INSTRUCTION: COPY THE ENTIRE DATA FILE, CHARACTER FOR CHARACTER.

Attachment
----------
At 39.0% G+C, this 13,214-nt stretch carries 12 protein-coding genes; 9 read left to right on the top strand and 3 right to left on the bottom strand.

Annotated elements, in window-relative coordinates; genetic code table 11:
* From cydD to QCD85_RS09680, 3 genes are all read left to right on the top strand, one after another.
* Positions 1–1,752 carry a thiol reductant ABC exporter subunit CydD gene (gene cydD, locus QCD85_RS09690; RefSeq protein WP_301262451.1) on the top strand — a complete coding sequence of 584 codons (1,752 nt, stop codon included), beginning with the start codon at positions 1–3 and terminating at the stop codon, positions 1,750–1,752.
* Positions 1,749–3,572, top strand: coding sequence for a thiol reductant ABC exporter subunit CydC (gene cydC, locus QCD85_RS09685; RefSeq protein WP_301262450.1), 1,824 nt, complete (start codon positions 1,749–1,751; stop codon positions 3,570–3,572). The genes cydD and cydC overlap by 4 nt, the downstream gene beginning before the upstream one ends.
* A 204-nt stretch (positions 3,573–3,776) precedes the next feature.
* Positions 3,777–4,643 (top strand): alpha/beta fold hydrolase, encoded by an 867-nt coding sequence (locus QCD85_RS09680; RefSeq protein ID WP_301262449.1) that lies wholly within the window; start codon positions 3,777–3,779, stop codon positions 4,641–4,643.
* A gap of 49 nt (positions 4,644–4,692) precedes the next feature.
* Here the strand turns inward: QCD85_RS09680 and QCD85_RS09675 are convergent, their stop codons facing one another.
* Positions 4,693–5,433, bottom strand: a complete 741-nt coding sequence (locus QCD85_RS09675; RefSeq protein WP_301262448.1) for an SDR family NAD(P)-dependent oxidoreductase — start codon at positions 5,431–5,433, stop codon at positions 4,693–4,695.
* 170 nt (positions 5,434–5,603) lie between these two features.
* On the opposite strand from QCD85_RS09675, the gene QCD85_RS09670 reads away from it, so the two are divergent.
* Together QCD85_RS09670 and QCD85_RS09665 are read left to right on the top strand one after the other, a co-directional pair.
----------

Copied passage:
At 39.0% G+C, this 13,214-nt stretch carries 12 protein-coding genes; 9 read left to right on the top strand and 3 right to left on the bottom strand.

Annotated elements, in window-relative coordinates; genetic code table 11:
* From cydD to QCD85_RS09680, 3 genes are all read left to right on the top strand, one after another.
* Positions 1–1,752 carry a thiol reductant ABC exporter subunit CydD gene (gene cydD, locus QCD85_RS09690; RefSeq protein WP_301262451.1) on the top strand — a complete coding sequence of 584 codons (1,752 nt, stop codon included), beginning with the start codon at positions 1–3 and terminating at the stop codon, positions 1,750–1,752.
* Positions 1,749–3,572, top strand: coding sequence for a thiol reductant ABC exporter subunit CydC (gene cydC, locus QCD85_RS09685; RefSeq protein WP_301262450.1), 1,824 nt, complete (start codon positions 1,749–1,751; stop codon positions 3,570–3,572). The genes cydD and cydC overlap by 4 nt, the downstream gene beginning before the upstream one ends.
* A 204-nt stretch (positions 3,573–3,776) precedes the next feature.
* Positions 3,777–4,643 (top strand): alpha/beta fold hydrolase, encoded by an 867-nt coding sequence (locus QCD85_RS09680; RefSeq protein ID WP_301262449.1) that lies wholly within the window; start codon positions 3,777–3,779, stop codon positions 4,641–4,643.
* A gap of 49 nt (positions 4,644–4,692) precedes the next feature.
* Here the strand turns inward: QCD85_RS09680 and QCD85_RS09675 are convergent, their stop codons facing one another.
* Positions 4,693–5,433, bottom strand: a complete 741-nt coding sequence (locus QCD85_RS09675; RefSeq protein WP_301262448.1) for an SDR family NAD(P)-dependent oxidoreductase — start codon at positions 5,431–5,433, stop codon at positions 4,693–4,695.
* 170 nt (positions 5,434–5,603) lie between these two features.
* On the opposite strand from QCD85_RS09675, the gene QCD85_RS09670 reads away from it, so the two are divergent.
* Together QCD85_RS09670 and QCD85_RS09665 are read left to right on the top strand one after the other, a co-directional pair.